The post Beth wanted to write

A few weeks ago Beth begged me to set up a blog – or more precisely, begged me to let her set up one herself. She wanted write this post, but call me old fashioned, I think ten is still a wee bit young for a blog. I offered to post it here, if she wanted to write something for internet consumption, but that wasn’t good enough. It HAD to be her own blog. She HAD to do it on iWeb. She HAD to post it to her own web site. I suspect she wasn’t really that interested in the writing part. What she really wanted was to play with a new online toy.

I can’t say I blame her. I know the feeling.

This evening Beth gave up hope of getting her own blog and asked me to write about it.

This is for Beth. (Though she probably would have said it better.)

A few weeks ago our house was given a good shake just after dark. It came with a really loud boom.

This is not normal. This was not like the rattling you get with a close lightning strike. This was like some force gave all the exterior walls, windows and doors of the house a sharp push all at once. Oh all right, that’s just like a close lightning strike – but the sound was all wrong. This seemed deeper – somehow more powerful.

The tip off, if you weren’t too startled to notice (or lose control of certain muscles you don’t think about much, unless you’re losing control of them): it was actually two loud booms very close together. Just so you know… I didn’t notice the second boom (but I did manage to stay dry). If I had noticed, I would have known right away what it was: the shuttle on approach for landing at the cape. It doesn’t always land at Kennedy, and even when it does it normally doesn’t follow a path so close to the I-4 corridor (where a lot of people live… who have enough problems with incontinence as it is). It turns out they’d made at least one extra orbit waiting on some storms to move through – that didn’t – so they made a slight change in approach. We can normally hear the twin sonic booms of the shuttle coming in, but it’s usually far enough away that it doesn’t shake things off the window sills (I might be exaggerating at teenie-weenie bit).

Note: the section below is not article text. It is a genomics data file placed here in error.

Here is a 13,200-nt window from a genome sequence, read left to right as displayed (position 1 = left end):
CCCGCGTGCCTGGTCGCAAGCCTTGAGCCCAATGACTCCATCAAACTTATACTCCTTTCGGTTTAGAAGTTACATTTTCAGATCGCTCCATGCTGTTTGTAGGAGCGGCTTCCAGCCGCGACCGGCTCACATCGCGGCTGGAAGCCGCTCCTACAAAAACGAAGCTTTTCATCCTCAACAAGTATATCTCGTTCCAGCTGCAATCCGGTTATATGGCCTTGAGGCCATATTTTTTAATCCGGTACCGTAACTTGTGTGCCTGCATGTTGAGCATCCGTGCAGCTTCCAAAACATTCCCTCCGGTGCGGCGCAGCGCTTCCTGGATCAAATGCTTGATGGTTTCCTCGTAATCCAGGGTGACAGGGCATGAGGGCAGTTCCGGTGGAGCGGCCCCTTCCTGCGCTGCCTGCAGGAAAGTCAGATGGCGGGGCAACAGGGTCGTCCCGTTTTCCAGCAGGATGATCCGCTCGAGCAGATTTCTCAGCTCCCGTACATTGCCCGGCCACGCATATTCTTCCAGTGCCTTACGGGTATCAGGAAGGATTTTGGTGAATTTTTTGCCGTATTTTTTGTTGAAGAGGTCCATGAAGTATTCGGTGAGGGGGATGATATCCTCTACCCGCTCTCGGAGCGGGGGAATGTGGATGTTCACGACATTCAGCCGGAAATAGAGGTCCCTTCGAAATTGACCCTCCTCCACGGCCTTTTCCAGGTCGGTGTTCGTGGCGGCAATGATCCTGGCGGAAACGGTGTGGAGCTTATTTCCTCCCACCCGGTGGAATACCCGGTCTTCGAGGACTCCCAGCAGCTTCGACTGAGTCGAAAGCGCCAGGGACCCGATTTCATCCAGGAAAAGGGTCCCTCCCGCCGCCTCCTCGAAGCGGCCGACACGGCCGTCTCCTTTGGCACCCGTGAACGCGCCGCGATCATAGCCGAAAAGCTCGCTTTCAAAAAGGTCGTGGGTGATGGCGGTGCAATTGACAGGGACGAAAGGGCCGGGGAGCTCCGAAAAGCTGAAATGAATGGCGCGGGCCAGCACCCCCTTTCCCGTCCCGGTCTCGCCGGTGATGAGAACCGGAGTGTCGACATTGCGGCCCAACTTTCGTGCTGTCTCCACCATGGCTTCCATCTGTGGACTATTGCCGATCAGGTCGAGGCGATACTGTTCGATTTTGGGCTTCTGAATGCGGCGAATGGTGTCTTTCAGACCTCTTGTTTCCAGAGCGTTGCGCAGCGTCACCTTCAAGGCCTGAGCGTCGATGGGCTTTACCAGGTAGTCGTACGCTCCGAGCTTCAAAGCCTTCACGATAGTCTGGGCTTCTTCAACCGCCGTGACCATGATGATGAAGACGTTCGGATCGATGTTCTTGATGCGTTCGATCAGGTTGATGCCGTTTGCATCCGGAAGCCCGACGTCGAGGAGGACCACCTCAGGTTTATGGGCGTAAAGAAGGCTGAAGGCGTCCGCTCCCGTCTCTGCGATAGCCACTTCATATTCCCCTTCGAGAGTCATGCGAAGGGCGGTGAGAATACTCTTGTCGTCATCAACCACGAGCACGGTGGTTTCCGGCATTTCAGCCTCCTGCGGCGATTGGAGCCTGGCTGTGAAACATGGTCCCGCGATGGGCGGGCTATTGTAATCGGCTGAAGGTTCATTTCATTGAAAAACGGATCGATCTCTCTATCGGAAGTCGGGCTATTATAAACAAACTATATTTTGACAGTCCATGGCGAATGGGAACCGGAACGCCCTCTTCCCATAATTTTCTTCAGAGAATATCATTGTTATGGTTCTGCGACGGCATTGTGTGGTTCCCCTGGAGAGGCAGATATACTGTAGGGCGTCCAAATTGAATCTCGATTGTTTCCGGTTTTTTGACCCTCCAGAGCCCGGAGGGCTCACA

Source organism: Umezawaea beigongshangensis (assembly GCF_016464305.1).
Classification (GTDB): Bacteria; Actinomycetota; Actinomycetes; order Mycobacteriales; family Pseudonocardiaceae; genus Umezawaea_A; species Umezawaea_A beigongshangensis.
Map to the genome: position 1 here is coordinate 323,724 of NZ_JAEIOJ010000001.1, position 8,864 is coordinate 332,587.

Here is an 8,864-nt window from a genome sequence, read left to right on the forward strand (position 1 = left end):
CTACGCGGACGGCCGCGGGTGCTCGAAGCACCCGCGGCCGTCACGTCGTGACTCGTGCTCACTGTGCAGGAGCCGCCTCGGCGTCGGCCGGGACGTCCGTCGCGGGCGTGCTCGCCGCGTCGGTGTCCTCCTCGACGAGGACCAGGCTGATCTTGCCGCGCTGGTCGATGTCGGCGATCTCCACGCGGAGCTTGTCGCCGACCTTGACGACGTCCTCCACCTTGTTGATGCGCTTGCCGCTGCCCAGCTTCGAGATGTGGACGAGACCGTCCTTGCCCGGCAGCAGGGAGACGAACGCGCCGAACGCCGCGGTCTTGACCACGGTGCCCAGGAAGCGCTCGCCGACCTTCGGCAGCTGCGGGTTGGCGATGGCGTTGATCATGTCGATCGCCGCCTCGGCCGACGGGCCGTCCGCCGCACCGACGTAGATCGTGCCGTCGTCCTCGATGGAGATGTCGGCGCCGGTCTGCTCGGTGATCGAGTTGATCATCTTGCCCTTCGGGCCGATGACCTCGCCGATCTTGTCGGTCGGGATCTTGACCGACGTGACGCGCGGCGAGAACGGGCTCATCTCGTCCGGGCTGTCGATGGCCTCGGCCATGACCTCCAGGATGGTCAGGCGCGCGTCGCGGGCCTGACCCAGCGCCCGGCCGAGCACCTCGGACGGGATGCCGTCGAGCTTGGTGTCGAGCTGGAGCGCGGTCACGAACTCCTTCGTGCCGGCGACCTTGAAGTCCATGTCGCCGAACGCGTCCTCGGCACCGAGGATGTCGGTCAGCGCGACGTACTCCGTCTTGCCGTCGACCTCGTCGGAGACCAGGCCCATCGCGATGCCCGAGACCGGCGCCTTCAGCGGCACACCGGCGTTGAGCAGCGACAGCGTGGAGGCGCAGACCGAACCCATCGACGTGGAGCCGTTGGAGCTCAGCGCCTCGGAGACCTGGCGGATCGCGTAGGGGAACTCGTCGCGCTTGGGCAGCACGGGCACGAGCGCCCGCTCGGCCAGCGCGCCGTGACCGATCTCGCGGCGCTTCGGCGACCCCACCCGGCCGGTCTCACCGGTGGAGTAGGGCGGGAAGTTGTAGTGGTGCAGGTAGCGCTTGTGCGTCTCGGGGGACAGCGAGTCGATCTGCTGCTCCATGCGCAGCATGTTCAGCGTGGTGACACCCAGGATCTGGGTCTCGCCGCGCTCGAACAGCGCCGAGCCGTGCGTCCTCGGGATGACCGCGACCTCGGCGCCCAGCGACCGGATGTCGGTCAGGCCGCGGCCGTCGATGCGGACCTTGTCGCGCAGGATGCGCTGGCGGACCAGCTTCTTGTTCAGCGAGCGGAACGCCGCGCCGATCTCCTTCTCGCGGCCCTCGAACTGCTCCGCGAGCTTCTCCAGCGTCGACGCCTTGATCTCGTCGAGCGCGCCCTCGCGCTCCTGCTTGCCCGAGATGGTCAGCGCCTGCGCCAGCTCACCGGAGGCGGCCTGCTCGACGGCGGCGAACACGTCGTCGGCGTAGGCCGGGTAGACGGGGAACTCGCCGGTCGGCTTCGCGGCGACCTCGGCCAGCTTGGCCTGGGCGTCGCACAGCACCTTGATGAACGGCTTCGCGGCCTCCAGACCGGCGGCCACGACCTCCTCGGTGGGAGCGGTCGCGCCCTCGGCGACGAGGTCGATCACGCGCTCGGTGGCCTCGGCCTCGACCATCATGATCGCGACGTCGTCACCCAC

It’s really cool when it comes in just before sunrise and you can see it glide by silently (a couple brief exceptions previously noted) with the mark-one eyeball. For a space/sci-fi junkie like me, it’s almost a religious experience – especially with a good pair of binoculars. This time it wasn’t sunrise, but it was still a religious experience… just a different kind.

I’m not too proud to admit it: it scared the bejesus out of me. It was way too loud for a car accident, and the power stayed on so I didn’t think it was a transformer blowing. That doesn’t leave a lot of (mostly) harmless explanations – that come readily to mind when you’re struggling to retain all of your fluids.

I suppose it didn’t really scare me that much – long term anyway. We did go outside. It was still dark out, there wasn’t any ominous glowing on the horizon, and the moon was still right where it was supposed to be. But we didn’t go looking for breaking news items on the web, and I didn’t give it much thought until dinner the next night, when my dad asked, “did you all hear the shuttle come in last night?”

Have you ever slapped your forehead so hard you left a mark? I haven’t either, but I’ve said it before and I’ll probably say it again: it’s hard to let the truth get in the way of a good line. (Aren’t I presumptuous?)

Give the gift of words.